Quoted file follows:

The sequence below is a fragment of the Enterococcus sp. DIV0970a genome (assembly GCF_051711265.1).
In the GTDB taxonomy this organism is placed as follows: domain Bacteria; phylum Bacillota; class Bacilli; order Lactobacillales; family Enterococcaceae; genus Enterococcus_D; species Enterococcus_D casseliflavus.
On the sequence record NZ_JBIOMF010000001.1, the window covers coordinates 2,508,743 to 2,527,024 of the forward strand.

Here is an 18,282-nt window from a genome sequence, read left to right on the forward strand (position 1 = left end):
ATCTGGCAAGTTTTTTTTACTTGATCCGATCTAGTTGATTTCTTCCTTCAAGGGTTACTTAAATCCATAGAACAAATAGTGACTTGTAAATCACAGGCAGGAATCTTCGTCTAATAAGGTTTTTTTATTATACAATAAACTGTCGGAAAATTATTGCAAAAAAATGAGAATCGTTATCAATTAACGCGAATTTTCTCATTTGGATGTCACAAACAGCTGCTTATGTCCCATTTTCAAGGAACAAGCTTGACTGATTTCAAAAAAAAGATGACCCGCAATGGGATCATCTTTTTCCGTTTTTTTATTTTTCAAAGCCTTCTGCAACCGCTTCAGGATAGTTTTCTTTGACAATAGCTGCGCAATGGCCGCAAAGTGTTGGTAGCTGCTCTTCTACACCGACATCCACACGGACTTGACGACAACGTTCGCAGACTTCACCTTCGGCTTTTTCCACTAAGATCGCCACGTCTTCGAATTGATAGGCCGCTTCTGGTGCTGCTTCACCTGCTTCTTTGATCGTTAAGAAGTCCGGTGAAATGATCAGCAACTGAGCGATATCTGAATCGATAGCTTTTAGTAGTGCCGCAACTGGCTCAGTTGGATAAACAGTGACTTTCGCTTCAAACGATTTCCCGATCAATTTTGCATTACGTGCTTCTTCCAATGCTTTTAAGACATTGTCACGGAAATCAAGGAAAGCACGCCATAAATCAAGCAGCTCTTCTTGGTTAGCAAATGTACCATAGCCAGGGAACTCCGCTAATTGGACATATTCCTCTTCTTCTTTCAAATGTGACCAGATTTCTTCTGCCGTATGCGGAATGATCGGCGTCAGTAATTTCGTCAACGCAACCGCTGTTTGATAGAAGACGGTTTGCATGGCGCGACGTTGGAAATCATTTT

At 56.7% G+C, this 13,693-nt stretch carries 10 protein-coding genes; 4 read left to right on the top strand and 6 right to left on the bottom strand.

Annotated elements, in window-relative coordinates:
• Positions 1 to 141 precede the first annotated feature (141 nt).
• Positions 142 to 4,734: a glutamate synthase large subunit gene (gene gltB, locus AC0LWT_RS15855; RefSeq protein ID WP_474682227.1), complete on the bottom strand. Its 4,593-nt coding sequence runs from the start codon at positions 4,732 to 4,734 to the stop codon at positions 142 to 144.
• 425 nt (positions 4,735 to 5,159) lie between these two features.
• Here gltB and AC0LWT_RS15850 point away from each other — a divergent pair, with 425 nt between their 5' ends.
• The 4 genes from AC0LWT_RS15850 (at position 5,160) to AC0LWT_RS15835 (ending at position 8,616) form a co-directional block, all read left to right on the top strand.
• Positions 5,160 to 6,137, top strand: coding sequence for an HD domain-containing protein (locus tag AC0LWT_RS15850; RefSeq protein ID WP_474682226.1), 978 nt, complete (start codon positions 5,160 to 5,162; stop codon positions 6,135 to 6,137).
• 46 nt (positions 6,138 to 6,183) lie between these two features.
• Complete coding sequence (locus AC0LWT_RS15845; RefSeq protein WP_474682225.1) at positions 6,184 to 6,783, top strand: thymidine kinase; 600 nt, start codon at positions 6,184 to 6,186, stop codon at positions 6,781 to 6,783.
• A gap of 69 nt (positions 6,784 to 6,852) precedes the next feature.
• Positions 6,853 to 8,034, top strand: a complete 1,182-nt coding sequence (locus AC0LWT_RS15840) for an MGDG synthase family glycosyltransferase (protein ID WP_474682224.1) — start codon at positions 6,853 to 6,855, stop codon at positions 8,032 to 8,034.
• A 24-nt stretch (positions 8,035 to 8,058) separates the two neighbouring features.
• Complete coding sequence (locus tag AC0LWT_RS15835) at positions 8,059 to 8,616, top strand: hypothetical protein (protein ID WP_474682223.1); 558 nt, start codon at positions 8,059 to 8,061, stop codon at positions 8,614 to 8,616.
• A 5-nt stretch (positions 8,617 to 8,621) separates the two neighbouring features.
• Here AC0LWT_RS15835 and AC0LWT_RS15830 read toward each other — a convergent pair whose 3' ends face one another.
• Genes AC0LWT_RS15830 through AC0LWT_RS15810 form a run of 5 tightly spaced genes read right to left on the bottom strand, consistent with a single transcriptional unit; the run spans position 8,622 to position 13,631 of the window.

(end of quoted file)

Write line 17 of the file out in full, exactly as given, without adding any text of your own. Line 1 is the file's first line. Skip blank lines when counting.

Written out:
• Positions 6,853 to 8,034, top strand: a complete 1,182-nt coding sequence (locus AC0LWT_RS15840) for an MGDG synthase family glycosyltransferase (protein ID WP_474682224.1) — start codon at positions 6,853 to 6,855, stop codon at positions 8,032 to 8,034.